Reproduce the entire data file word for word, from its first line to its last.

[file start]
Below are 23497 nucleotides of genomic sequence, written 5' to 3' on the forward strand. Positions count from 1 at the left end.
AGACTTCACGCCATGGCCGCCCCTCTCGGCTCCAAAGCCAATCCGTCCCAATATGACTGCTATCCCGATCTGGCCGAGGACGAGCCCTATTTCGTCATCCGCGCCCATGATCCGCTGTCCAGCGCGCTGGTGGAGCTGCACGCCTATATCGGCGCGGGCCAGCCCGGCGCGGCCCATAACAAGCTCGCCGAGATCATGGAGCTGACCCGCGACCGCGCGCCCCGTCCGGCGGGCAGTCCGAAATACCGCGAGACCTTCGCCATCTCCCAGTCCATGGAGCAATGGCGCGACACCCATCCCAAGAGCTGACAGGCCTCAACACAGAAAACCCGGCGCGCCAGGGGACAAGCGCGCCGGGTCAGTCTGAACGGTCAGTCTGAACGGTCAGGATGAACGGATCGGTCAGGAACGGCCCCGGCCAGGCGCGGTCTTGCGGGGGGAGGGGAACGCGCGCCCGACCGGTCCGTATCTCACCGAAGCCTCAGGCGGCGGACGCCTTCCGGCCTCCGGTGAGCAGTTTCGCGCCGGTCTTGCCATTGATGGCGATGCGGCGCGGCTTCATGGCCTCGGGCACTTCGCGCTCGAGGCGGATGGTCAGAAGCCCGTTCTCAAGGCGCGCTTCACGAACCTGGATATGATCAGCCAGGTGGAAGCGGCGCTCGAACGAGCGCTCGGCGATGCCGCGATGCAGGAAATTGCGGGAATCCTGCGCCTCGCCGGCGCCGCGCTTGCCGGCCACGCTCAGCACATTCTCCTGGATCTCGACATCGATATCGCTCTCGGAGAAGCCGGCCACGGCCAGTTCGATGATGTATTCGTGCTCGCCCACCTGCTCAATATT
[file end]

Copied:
Below are 23497 nucleotides of genomic sequence, written 5' to 3' on the forward strand. Positions count from 1 at the left end.
AGACTTCACGCCATGGCCGCCCCTCTCGGCTCCAAAGCCAATCCGTCCCAATATGACTGCTATCCCGATCTGGCCGAGGACGAGCCCTATTTCGTCATCCGCGCCCATGATCCGCTGTCCAGCGCGCTGGTGGAGCTGCACGCCTATATCGGCGCGGGCCAGCCCGGCGCGGCCCATAACAAGCTCGCCGAGATCATGGAGCTGACCCGCGACCGCGCGCCCCGTCCGGCGGGCAGTCCGAAATACCGCGAGACCTTCGCCATCTCCCAGTCCATGGAGCAATGGCGCGACACCCATCCCAAGAGCTGACAGGCCTCAACACAGAAAACCCGGCGCGCCAGGGGACAAGCGCGCCGGGTCAGTCTGAACGGTCAGTCTGAACGGTCAGGATGAACGGATCGGTCAGGAACGGCCCCGGCCAGGCGCGGTCTTGCGGGGGGAGGGGAACGCGCGCCCGACCGGTCCGTATCTCACCGAAGCCTCAGGCGGCGGACGCCTTCCGGCCTCCGGTGAGCAGTTTCGCGCCGGTCTTGCCATTGATGGCGATGCGGCGCGGCTTCATGGCCTCGGGCACTTCGCGCTCGAGGCGGATGGTCAGAAGCCCGTTCTCAAGGCGCGCTTCACGAACCTGGATATGATCAGCCAGGTGGAAGCGGCGCTCGAACGAGCGCTCGGCGATGCCGCGATGCAGGAAATTGCGGGAATCCTGCGCCTCGCCGGCGCCGCGCTTGCCGGCCACGCTCAGCACATTCTCCTGGATCTCGACATCGATATCGCTCTCGGAGAAGCCGGCCACGGCCAGTTCGATGATGTATTCGTGCTCGCCCACCTGCTCAATATT